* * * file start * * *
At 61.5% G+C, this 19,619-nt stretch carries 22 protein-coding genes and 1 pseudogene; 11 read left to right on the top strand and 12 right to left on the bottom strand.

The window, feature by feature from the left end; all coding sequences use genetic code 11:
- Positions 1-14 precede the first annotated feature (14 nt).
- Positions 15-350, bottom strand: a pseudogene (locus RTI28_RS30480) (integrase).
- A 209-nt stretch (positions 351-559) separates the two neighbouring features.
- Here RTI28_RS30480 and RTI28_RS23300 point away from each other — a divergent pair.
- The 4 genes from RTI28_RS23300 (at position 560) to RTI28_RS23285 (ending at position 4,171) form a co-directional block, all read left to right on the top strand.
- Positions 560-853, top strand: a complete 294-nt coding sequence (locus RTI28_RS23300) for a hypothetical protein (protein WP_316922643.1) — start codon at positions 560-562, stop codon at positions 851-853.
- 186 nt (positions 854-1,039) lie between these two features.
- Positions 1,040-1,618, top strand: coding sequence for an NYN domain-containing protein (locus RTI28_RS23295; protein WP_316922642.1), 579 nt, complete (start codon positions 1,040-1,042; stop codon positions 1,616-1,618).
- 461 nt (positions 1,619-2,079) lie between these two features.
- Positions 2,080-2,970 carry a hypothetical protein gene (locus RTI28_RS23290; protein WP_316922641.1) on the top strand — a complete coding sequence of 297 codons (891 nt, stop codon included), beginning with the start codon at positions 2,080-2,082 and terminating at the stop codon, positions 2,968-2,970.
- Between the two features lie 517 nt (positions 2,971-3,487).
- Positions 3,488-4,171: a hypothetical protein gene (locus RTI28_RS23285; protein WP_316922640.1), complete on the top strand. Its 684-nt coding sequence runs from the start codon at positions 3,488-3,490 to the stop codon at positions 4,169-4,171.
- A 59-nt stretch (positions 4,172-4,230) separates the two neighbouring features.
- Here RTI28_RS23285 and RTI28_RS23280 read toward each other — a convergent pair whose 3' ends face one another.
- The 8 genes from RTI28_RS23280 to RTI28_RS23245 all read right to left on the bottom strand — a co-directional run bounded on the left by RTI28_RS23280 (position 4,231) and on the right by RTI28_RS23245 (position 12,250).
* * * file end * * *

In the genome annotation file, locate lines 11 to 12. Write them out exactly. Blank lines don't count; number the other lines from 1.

- 461 nt (positions 1,619-2,079) lie between these two features.
- Positions 2,080-2,970 carry a hypothetical protein gene (locus RTI28_RS23290; protein WP_316922641.1) on the top strand — a complete coding sequence of 297 codons (891 nt, stop codon included), beginning with the start codon at positions 2,080-2,082 and terminating at the stop codon, positions 2,968-2,970.